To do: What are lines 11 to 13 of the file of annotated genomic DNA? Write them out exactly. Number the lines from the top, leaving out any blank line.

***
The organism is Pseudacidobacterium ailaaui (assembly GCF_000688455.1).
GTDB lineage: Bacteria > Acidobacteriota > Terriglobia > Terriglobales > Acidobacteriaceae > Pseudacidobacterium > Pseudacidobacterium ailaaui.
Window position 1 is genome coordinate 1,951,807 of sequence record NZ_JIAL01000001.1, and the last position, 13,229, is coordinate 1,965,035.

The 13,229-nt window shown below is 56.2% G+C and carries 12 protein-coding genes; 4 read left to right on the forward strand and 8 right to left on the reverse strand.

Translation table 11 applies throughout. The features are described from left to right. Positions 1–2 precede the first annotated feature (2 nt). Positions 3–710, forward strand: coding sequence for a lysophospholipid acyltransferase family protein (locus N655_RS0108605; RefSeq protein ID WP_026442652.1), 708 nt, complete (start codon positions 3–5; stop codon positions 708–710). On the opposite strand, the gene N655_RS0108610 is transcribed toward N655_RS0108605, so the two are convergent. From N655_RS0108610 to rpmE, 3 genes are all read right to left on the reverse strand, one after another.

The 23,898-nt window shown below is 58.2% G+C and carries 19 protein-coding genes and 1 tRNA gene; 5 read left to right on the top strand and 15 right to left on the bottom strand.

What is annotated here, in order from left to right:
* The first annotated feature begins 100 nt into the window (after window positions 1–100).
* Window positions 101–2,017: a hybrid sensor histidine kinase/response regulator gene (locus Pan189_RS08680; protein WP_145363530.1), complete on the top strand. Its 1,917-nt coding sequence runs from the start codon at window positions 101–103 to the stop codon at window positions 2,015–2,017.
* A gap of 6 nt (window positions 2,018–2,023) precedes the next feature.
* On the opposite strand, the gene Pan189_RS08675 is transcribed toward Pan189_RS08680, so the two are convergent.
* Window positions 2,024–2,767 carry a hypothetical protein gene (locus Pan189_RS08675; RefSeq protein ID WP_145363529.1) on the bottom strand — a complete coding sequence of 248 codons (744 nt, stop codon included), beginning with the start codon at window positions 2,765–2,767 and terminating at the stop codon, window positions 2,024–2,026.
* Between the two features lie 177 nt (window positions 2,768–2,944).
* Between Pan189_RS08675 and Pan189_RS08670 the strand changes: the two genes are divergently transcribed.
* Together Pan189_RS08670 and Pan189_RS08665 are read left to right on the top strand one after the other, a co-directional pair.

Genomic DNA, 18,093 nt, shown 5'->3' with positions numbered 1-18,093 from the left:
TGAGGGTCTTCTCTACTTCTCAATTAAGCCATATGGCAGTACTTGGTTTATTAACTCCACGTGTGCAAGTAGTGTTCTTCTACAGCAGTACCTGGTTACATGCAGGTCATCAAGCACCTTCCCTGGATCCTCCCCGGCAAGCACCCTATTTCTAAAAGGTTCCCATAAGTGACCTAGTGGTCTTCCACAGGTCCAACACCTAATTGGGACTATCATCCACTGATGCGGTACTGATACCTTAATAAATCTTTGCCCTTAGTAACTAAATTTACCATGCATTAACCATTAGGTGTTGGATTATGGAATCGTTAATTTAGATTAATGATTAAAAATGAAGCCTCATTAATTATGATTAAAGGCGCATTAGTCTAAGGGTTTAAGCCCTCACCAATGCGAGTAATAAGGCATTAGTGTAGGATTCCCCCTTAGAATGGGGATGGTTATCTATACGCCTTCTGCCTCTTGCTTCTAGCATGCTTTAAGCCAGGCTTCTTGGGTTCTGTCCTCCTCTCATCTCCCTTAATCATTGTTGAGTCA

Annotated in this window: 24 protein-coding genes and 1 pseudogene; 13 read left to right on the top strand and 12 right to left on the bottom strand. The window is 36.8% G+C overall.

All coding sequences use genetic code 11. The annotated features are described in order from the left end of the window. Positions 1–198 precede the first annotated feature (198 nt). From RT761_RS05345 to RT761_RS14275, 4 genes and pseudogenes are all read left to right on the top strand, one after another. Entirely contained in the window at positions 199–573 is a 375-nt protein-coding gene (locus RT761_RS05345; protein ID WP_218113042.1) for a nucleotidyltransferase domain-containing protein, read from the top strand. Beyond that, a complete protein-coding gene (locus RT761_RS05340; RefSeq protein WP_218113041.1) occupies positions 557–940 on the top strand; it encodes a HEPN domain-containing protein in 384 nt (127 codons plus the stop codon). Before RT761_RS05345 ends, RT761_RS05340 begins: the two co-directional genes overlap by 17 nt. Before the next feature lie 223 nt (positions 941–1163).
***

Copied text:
* On the opposite strand, the gene Pan189_RS08675 is transcribed toward Pan189_RS08680, so the two are convergent.
* Window positions 2,024–2,767 carry a hypothetical protein gene (locus Pan189_RS08675; RefSeq protein ID WP_145363529.1) on the bottom strand — a complete coding sequence of 248 codons (744 nt, stop codon included), beginning with the start codon at window positions 2,765–2,767 and terminating at the stop codon, window positions 2,024–2,026.
* Between the two features lie 177 nt (window positions 2,768–2,944).